Night Time Deemed Ideal to Shop for Dream House

Times Real Estate Editor

Buy by night.

That's a suggestion for new home buyers from the Sales & Marketing Council of the Building Industry Assn. of Southern California.

The flip side of the council's plan, of course, is: Sell by night.

Taking an old leaf from the retailing world, builders are being urged by their organization's marketing leaders and consultants to keep their sales and information offices open longer--to cultivate a relaxed, "after-dinner" crowd of shoppers/buyers.

About 250 informational packets have been mailed to builders urging them to take part in a "twilight sales" program every Thursday from 2 to 9 p.m. through the end of daylight savings time in October.

Although night selling has been tried before on sporadic and special occasions in various parts of the nation, this campaign appears to be the first intensive effort to keep the new-home fires--lights, gas-log fireplaces--aglow longer, accompanied by soft background music. Without any prompting, crickets add their natural touch.

This all started after Sandra Kulli, vice president of marketing for Griffin Homes, Calabasas, was motivated during a marketing seminar last November to extend business hours of her firm's various housing projects. A speaker, Roger Holloway, president of Impact Images, a Santa Ana-based designer of sales and information centers, had suggested the longer-hour sales program.

The reasons?

Shopping for that new home in the late afternoon and early evening hours--as you contemplate the biggest purchase of your life--makes a lot more sense than being one of scores of "tire-kickers" and those who are "just looking" on Saturdays and Sundays. Traditionally, weekends attract the most shoppers.

During evening hours, you can get what Kulli describes as "quality attention" from a sales representative. On weekends, that person is usually attending to several potential buyers at one time, and often no one is satisfied.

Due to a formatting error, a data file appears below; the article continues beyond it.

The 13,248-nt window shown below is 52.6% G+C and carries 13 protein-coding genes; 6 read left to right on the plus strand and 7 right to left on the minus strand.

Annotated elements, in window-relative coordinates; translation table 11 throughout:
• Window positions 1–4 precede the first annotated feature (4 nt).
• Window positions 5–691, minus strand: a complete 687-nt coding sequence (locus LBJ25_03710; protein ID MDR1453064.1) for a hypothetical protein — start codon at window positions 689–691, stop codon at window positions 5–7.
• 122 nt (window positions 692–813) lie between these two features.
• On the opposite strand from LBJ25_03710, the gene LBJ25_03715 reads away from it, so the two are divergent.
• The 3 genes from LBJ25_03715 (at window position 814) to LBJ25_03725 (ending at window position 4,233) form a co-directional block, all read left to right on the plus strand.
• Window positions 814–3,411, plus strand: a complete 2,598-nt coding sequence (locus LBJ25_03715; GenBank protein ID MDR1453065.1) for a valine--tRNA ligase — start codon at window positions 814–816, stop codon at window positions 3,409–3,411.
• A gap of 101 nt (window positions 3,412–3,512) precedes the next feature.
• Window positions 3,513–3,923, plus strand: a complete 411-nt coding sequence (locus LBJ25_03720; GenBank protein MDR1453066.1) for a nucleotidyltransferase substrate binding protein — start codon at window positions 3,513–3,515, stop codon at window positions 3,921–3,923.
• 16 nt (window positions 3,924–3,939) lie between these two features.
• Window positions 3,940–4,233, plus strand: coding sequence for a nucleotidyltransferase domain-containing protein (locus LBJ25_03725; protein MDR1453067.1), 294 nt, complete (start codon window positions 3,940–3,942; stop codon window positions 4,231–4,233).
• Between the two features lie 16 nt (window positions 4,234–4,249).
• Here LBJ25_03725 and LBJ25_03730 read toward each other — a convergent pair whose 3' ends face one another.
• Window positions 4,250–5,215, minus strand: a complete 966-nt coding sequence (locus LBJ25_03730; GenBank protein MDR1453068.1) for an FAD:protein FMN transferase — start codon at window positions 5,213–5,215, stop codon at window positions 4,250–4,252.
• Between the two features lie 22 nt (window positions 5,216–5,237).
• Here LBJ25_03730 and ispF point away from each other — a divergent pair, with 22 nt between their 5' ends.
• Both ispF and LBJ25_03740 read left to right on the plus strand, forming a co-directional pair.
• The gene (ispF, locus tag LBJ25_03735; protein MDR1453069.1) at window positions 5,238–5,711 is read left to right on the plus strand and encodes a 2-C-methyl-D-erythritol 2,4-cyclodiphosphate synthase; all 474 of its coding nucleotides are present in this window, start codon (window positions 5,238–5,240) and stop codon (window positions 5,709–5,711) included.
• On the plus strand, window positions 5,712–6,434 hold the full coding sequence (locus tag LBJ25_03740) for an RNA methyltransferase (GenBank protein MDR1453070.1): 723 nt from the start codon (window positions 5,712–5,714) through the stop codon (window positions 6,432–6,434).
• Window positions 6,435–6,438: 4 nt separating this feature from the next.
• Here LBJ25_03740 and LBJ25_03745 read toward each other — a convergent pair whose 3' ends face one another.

On weekends, a builder is also competing for time against customary family activities.

In an evening setting, the buyer and the sales representative can communicate one-on-one. In typical cases, two incomes are needed today to buy a new home--that's the case with 65% of her buyers, Kulli said--and the night-time sales plan provides a couple a far better and unhurried period of time to shop and discuss financing.

Holloway believes evenings of this kind are made for "quality traffic," attracting persons who are really on the verge of making that big purchase.

A skeptical and cautious attitude among many builders has limited this "twilight sales" program to one night only--a sort of "Thursday Night Live." Their concern is additional costs generated by staffing and bigger utility bills.

But Kulli and Holloway contend that visitors coming to a sales office at 7 p.m. have a serious interest in buying. It would be as good a bet as someone coming by in the rain.

Kulli didn't waste any time after that seminar last fall.

She convinced her firm to experiment with night sales and a six-month trial run was launched. It ends this week but its success has assured its continuation. It has been in effect at the firm's two Simi Valley projects, Autumn Wood and Sun Place, and at its two Pomona tracts, Vista Mancayo and Country Park Villas, from 2 to 9 p.m., Tuesday through Friday.

"The house models look better at night, with all the lights on, the fireplace going and with a little coffee and wine for the customers. No one's under pressure although some of our sales people don't like working nights," Kulli said.

She also promoted night-time sales with special functions such as an interior-decorating seminar conducted by Pat Yeiser and a drawing for a night on the town and dinner.

The sales results? Twenty homes sold, but she hesitated to attribute all of that to the evening hours. Supportive advertising was a major factor, she conceded.

Among immediate supporters of the plan are the Baldwin Co., Irvine; Lewis Homes, Upland; Woodhaven Development Inc., Riverside; and Inco Homes, Upland, according to Tim Galvin, past president of the council, working with Don Marr of Transamerica Title Insurance Co. to launch the program.

Meanwhile, in San Diego, Harry L. Summers became the first builder to stay open late on week nights, using "After Work, Come to Our House" as a campaign slogan.

Spokeswoman Jan Percival says all the Summers homes are now open from noon to 8 p.m. Monday through Friday and 10 a.m. to 6 p.m. on weekends. As many as 50% of prospective home shoppers visit the models after 5 p.m. Monday through Friday.

Can you picture this?

Alexis and Jeremy hurry home from work, make a quick change to more casual clothes and head for the Shady Acres housing-tract office to make the big choice.

How much will the soft lights and muted music influence them? And will they end the evening by going out to dinner to celebrate their dream house?

Copyright © 2019, Los Angeles Times
EDITION: California | U.S. & World